(cont. of S.1.5., “aaa”, article: “Christianity and Cultural Differences”, By Edwin Yamauchi)
What was the position of women in Jewish society? Among the Rabbis it was considered unwise, to talk too much with women, including even one’s own wife. And it was scandalous to talk with a woman alone. The education of women was limited to the domestic arts; they were not expected to study the Scriptures. Women attending the Synagogues were separated from the men by a lattice or sat in a special gallery, and during the service women were expected to sit in silence. (J. Jeremias, “Jerusalem in the Time of Jesus,” 1969, pp. 359 ff., esp. p. 373). The Mishna (Kiddushin, iv:13) stipulates that women may not be teachers, even of children. The same text bars unmarried men from this occupation.
Christianity proclaimed the ideal equality of male and female, both bond and free (Gal. 3:28). To the surprise of His disciples, Jesus spoke to a Samaritan woman at the well (John 4:27). Yashua had a number of devoted women among His disciples. Mary (Lk. 1:46 ff.) and Timothy’s mother and grandmother (IITim. 3:14) were all women who knew the Scriptures. Women played a prominent role in the early churches, as at Philippi; Priscilla even seems to have taken precedence over her husband Aquilla. Nonetheless, in I Tim. 2:11-15, Paul stresses woman’s preeminent role as a mother and denies her a public teaching role, not suffering her “to usurp authority over the man”(v.12).
Scriptures from the beginning regard marriage and the family as God-given institutions. The Communists tried to abolish all sexual ethics after the revolution of 1917 and advocated the “glass of water” policy whereby one satisfied his sexual urge as freely as he satisfied his thirst. In the 1920’s the disastrous consequences of this libertine policy forced them to reverse their stand and officially urge chastity before marriage and fidelity in marriage.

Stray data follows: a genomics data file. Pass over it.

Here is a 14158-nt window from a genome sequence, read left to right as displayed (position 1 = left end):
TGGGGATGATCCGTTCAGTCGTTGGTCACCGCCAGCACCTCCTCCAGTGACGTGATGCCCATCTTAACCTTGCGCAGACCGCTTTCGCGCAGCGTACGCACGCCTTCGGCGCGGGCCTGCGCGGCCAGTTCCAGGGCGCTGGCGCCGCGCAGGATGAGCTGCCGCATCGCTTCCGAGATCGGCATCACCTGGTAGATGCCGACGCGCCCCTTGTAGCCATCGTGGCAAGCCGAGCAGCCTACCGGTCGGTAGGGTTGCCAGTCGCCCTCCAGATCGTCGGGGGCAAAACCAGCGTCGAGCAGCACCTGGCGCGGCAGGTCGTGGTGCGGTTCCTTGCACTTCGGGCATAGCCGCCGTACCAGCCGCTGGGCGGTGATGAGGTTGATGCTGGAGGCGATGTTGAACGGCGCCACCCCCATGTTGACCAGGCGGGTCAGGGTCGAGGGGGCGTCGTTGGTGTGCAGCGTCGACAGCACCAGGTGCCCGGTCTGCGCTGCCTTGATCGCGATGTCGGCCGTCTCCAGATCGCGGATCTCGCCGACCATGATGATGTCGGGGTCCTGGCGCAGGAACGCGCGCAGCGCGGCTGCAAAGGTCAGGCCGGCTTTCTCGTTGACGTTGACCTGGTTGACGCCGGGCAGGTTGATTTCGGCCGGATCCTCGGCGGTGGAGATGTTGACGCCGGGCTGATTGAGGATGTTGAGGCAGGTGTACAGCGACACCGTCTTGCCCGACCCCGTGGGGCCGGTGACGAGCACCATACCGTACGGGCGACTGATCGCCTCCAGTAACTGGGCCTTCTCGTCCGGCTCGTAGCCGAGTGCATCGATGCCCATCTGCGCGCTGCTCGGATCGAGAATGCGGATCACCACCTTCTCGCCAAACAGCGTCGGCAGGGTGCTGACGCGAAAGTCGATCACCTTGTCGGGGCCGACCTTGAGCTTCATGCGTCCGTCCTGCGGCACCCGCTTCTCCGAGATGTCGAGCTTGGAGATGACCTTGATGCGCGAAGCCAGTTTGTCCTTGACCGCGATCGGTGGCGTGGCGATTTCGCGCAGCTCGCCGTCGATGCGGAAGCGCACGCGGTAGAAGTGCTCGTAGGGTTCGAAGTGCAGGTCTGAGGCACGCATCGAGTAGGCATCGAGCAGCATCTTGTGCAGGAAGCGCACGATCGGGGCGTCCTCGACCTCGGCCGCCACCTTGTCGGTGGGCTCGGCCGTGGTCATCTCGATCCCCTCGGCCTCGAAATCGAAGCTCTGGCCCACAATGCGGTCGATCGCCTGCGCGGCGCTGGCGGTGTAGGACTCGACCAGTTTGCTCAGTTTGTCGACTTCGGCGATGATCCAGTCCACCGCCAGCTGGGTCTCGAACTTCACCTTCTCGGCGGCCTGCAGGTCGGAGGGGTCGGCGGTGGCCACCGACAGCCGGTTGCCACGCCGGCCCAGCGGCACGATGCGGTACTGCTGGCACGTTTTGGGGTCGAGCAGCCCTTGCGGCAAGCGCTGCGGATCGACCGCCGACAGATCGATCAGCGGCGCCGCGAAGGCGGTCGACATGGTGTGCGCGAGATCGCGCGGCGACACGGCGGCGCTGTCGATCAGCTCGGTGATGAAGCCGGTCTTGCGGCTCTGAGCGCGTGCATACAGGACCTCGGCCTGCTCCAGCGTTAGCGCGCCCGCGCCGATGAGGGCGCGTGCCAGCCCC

I believe that what Paul taught about a women’s role as a mother and her subordination to her husband is still quite valid. On the other hand, in our own culture and in other cultures where women have a more equal public role with men than did the women of the first century, permitting a woman to teach in a Church situation does not seem to be an usurpation of man’s authority. Eugene Nida writes:
“Some missionaries have made the
mistake of excluding women from all
Church responsibilities, thinking that in
so doing they were adhering strictly to
the rules(though not the principles) laid
down by the Apostle Paul. Other
missionaries have thrust entirely too
much authority upon women,
assuming that the role of women in
the indigenous culture was roughly
equivalent to that which they possess
in our own culture. Both extremes are
ill-advised, for it is the genius of the
Good News of God that by the action
of the Holy Spirit it may enter in, sanc-
tifying all forms of human institutions.”
(“Customs and Culture,” p. 28)
What of the universal appeal of Christianity? Given the almost infinite variety of human cultures, it is a most remarkable fact that the Christian good news of Yahweh’s redemption in Yashua Messiah has been preached successfully to so many societies. Here is a message that has burst the bonds of its parochial Palestinian oirigins and has touched the hearts of sophisticated philosophers and savage Auca Indians. Paul affirmed that in Yashua Messiah their can be neither Greek nor Jew, circumcised nor uncircumcised, Barbarian, Synthian, slave nor free. But Yashua is all and in all (Col. 3:11). Synthians were nomads from Russia whom were considered the epitomy of savagery in the ancient world: they tattooed themselves, collected scalps from their victims, and smoked hemp plant (marijuana).
In the early second century, the Roman Gov. of northwestern Anatolia, Pliny the Younger, in a letter to the Emperor Trajan, complained about the appeal of Christianity to all classes, urban and rural alike. Alarmed at the spreading, he wrote: “…for a great many individuals of every age and class, both men and women, are being brought to trial, and this is likely to continue…not only in the towns, but the villages and rural districts too, which are infected through contact with this wretched cult.”
Rightly understood and rightly preached, Yashua Messiah is the hope of Glory for every man (Col. 1:27-28), whatever his culture, kindred, people, tongue, or nation (Rev. 5:9).
(End of Article. Next email attachment article is S.1.5., “b”, article: “Reader Responses,” Christianity Today, August, 1972, “Using Woman,”By Nancy Hardestyand directly following it is Mr. Edwin Yamauchi’s answering her letter). See ya and glory to our Father, Yahweh, and to our Lord and Savior, Yashua Messiah. Amen
Categories: Isadore Barboza, Mark Blain, religion
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